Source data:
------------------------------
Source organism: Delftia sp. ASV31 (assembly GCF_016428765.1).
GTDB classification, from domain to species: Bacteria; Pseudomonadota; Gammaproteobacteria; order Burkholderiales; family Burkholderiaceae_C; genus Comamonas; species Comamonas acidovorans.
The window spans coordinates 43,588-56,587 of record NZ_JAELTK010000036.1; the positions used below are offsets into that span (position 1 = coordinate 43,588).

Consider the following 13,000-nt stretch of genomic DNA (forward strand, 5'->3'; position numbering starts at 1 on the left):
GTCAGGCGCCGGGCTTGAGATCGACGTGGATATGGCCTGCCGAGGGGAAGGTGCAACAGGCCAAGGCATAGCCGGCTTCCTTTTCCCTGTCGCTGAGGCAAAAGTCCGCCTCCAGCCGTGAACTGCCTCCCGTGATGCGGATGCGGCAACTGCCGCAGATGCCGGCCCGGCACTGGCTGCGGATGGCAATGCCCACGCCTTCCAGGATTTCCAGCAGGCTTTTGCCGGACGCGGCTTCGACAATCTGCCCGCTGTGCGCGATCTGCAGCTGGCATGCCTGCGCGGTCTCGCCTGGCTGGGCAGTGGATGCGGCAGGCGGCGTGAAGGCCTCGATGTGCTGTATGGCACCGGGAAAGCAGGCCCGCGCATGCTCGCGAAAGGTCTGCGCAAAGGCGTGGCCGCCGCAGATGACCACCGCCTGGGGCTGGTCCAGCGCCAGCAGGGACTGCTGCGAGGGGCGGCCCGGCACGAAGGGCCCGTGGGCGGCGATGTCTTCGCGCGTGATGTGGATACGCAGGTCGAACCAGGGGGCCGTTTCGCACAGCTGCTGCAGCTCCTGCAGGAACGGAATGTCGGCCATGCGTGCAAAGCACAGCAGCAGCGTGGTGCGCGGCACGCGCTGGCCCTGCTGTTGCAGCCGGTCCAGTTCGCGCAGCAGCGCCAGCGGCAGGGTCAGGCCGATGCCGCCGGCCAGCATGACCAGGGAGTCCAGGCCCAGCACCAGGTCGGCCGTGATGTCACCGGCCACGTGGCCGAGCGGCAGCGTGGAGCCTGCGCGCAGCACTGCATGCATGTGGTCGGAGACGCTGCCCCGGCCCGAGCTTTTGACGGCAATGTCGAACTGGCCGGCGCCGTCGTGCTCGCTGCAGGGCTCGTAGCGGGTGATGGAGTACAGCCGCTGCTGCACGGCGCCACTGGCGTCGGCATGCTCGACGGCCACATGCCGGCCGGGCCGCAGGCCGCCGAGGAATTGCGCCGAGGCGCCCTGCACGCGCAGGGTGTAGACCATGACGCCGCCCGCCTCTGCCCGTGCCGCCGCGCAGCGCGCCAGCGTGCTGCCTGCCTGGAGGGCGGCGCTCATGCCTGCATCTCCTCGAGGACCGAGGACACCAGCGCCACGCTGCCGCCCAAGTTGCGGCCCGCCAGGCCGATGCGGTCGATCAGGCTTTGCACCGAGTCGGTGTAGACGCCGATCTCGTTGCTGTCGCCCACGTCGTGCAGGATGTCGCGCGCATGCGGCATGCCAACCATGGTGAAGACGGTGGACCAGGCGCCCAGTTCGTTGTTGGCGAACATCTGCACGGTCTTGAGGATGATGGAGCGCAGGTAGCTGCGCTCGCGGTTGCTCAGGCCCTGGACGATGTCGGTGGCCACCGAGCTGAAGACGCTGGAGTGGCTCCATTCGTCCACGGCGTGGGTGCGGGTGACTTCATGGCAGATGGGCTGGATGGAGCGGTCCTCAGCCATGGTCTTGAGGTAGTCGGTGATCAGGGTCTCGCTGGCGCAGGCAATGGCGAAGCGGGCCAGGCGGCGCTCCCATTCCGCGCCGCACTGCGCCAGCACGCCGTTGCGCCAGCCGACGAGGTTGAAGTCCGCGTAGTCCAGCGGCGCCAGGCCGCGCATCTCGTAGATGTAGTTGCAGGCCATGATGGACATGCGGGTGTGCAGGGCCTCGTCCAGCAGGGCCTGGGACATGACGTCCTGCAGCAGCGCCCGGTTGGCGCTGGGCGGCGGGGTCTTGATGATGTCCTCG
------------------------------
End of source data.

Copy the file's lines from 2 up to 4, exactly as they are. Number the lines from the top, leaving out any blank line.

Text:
GTDB classification, from domain to species: Bacteria; Pseudomonadota; Gammaproteobacteria; order Burkholderiales; family Burkholderiaceae_C; genus Comamonas; species Comamonas acidovorans.
The window spans coordinates 43,588-56,587 of record NZ_JAELTK010000036.1; the positions used below are offsets into that span (position 1 = coordinate 43,588).

Consider the following 13,000-nt stretch of genomic DNA (forward strand, 5'->3'; position numbering starts at 1 on the left):